For small-business owners about to embark on the journey of building a website for the first time, I want you to be armed with some good information before you start. Before you spend a dime, be sure to know exactly how your website will support your business goals and not how pretty it will be.
So here’s the thing…
Websites can be used in a lot of different ways for your business. Typically, a website has multiple pages linked together to allow people to download stuff, read information, watch videos, scroll through photos, leave reviews, join a mailing list, donate, fill out a contact form, or purchase products or order services.
Some small businesses don’t have many pages on their website and utilize a “landing page”; which is a single page website used primarily for marketing campaigns, in order to drive customers to a complete specific “call-to-actions” or “opt-in” for some sort of promotional item.
No matter the type of site you create, you will need some sort of web service provider such as GoDaddy, SquareSpace or BlueHost to make it all happen. Although these are three very different web service providers, offering a wide range of services, all three providers do one thing in common: they make sure your website gets online.
But before you start anything take a moment to listen to three pieces of advice!
FIRST: Understand Your Business.
A professional looking website does add a level of credibility for a small-business. It acts as an online brochure, much like the printed marketing materials your clients already receive. Your website should focus on sharing key information about your business: the who, what, when, where, why and how and it’s information should be broken down into individual pages of relevant content -mixed with some imagery or video to make things visual.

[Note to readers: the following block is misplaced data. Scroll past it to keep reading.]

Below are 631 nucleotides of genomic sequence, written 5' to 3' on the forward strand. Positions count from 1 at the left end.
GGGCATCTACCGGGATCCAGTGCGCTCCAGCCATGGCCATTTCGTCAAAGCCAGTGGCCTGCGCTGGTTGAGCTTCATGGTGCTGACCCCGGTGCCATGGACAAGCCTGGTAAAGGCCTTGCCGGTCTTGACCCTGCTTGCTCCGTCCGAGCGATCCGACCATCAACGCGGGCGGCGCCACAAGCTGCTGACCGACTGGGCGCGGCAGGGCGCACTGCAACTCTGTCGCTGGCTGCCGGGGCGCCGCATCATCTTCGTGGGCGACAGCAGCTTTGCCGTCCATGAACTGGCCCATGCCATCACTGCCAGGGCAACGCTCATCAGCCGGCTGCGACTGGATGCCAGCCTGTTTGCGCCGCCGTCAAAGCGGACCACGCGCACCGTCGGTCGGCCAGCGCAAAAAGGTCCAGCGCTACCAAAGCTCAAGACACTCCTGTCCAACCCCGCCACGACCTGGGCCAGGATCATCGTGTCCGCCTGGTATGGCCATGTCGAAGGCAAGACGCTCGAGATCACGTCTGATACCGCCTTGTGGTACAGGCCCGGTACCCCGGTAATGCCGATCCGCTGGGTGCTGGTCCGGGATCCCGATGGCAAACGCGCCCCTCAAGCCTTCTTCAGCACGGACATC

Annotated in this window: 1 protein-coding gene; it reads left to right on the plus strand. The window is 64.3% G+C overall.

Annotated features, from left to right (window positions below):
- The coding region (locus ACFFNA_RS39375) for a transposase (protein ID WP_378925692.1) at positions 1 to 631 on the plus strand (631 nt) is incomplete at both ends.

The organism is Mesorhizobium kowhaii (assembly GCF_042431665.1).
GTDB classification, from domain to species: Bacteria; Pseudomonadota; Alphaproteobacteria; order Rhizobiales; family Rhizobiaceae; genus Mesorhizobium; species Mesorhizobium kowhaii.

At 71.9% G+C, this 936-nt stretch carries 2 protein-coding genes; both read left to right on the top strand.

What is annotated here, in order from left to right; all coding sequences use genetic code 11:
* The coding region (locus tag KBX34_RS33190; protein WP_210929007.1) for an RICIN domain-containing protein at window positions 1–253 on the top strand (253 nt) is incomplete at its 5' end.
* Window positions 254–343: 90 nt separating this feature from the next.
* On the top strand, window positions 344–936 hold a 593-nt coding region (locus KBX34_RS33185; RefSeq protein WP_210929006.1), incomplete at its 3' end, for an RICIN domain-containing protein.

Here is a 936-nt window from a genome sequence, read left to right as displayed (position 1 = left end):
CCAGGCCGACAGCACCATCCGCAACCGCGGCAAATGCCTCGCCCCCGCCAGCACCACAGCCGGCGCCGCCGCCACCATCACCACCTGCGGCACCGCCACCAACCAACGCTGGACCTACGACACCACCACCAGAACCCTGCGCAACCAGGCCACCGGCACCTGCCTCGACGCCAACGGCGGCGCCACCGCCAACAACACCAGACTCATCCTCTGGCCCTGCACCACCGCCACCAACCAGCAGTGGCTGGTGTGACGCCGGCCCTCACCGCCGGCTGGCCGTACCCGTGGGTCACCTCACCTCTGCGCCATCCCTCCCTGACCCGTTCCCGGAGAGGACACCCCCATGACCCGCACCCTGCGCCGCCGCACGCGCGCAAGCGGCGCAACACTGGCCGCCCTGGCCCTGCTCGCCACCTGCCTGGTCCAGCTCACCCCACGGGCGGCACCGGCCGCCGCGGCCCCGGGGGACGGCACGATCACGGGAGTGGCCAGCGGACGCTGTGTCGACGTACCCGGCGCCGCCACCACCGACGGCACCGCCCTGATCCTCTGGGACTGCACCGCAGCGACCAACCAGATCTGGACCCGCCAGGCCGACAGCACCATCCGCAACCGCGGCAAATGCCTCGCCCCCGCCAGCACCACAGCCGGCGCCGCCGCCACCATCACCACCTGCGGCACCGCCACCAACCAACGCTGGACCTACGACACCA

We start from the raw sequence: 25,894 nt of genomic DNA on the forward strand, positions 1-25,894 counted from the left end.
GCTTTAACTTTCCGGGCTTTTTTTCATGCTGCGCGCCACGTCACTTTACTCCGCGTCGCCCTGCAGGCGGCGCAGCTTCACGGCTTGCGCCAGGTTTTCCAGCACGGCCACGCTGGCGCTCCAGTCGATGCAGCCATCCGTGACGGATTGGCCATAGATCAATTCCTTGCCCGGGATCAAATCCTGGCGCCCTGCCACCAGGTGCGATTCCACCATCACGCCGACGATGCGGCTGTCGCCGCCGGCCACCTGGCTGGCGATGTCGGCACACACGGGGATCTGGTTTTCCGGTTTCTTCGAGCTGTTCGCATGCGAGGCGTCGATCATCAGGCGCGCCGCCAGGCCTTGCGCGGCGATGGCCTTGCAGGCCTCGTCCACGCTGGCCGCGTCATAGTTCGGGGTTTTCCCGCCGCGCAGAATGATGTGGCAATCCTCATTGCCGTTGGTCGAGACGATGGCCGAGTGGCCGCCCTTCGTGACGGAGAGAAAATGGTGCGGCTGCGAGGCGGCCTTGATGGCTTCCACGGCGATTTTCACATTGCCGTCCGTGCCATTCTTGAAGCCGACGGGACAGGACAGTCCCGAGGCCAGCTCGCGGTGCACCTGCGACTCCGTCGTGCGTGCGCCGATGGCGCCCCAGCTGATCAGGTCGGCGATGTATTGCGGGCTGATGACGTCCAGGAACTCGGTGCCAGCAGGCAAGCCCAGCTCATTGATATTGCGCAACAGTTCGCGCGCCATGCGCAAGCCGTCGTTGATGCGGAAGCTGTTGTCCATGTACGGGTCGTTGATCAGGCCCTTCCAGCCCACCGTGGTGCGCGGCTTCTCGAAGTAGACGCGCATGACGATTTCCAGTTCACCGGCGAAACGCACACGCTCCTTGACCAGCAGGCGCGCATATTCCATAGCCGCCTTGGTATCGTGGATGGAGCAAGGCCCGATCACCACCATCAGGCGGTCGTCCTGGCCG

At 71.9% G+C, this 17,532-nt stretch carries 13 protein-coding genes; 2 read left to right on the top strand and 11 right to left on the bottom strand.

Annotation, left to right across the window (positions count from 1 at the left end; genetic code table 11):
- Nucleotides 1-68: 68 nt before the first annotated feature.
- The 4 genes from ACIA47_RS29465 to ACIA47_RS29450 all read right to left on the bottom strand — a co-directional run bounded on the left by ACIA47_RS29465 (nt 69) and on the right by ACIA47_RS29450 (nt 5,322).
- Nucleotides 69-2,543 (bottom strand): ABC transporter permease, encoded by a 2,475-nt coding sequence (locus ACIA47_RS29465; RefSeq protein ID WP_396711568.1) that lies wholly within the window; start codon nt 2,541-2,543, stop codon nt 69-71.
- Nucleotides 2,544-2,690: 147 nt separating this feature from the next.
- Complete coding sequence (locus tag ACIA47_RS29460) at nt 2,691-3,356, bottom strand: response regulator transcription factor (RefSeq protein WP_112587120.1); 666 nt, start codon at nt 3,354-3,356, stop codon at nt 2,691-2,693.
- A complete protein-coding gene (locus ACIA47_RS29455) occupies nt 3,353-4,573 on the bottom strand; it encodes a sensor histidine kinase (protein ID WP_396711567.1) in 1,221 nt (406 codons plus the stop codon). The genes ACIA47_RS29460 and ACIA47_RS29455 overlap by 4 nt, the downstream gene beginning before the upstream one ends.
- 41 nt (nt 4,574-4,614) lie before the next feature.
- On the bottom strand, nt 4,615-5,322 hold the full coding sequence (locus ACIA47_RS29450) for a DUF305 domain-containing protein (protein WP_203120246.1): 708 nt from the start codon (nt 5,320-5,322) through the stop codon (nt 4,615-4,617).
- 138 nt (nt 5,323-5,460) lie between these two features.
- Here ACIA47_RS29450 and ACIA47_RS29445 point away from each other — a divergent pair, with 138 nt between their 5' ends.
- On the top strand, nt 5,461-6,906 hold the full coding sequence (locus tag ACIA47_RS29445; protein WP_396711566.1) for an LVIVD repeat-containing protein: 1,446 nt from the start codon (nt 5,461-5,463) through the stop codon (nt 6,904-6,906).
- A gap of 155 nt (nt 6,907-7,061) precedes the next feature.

Potential customers need to know who you are, where your company is headed, what you do and what specific services/products you provide. Share when you decided to start your business and why you started it. It is also important to share where you’re located, the region you primarily serve and how people can get in contact with you. Incorporating a captivating story about the inspiration behind your business, can help potential customers know that you are focused on servicing their needs.
It’s a common feeling to want to get started on colors, words, pictures, fonts, and finding someone who will work at the lowest cost possible to GET IT ALL DONE for the CHEAP.
FOCUS on working with the right agency or consultant who understands how to communicate about your business and ensure the website supports the goals of the business and its’ customers. Before signing up for that FREE web service, joining the WIX.COM bandwagon, or writing a check to a “buddy” that says they can put a website together for $500.00, make sure you start off on the right foundations.